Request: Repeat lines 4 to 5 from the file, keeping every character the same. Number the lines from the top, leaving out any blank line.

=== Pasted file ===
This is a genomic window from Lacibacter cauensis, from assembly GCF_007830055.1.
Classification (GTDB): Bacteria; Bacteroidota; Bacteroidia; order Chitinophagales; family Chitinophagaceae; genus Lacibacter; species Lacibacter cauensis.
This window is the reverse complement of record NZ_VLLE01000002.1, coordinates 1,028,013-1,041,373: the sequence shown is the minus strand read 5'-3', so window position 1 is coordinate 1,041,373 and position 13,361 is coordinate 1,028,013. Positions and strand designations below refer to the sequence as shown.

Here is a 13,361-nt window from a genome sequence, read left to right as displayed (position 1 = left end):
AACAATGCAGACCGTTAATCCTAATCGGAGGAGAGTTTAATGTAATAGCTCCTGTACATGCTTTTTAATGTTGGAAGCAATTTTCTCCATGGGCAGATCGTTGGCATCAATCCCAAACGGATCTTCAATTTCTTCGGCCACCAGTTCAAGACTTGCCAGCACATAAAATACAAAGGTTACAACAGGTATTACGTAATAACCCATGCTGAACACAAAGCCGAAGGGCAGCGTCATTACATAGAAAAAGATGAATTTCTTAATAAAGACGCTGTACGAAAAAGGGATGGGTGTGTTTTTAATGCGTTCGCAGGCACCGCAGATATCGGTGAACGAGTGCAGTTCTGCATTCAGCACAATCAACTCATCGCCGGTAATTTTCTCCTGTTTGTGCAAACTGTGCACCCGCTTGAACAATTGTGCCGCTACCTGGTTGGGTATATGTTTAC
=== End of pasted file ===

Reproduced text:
Here is a 13,361-nt window from a genome sequence, read left to right as displayed (position 1 = left end):
AACAATGCAGACCGTTAATCCTAATCGGAGGAGAGTTTAATGTAATAGCTCCTGTACATGCTTTTTAATGTTGGAAGCAATTTTCTCCATGGGCAGATCGTTGGCATCAATCCCAAACGGATCTTCAATTTCTTCGGCCACCAGTTCAAGACTTGCCAGCACATAAAATACAAAGGTTACAACAGGTATTACGTAATAACCCATGCTGAACACAAAGCCGAAGGGCAGCGTCATTACATAGAAAAAGATGAATTTCTTAATAAAGACGCTGTACGAAAAAGGGATGGGTGTGTTTTTAATGCGTTCGCAGGCACCGCAGATATCGGTGAACGAGTGCAGTTCTGCATTCAGCACAATCAACTCATCGCCGGTAATTTTCTCCTGTTTGTGCAAACTGTGCACCCGCTTGAACAATTGTGCCGCTACCTGGTTGGGTATATGTTTAC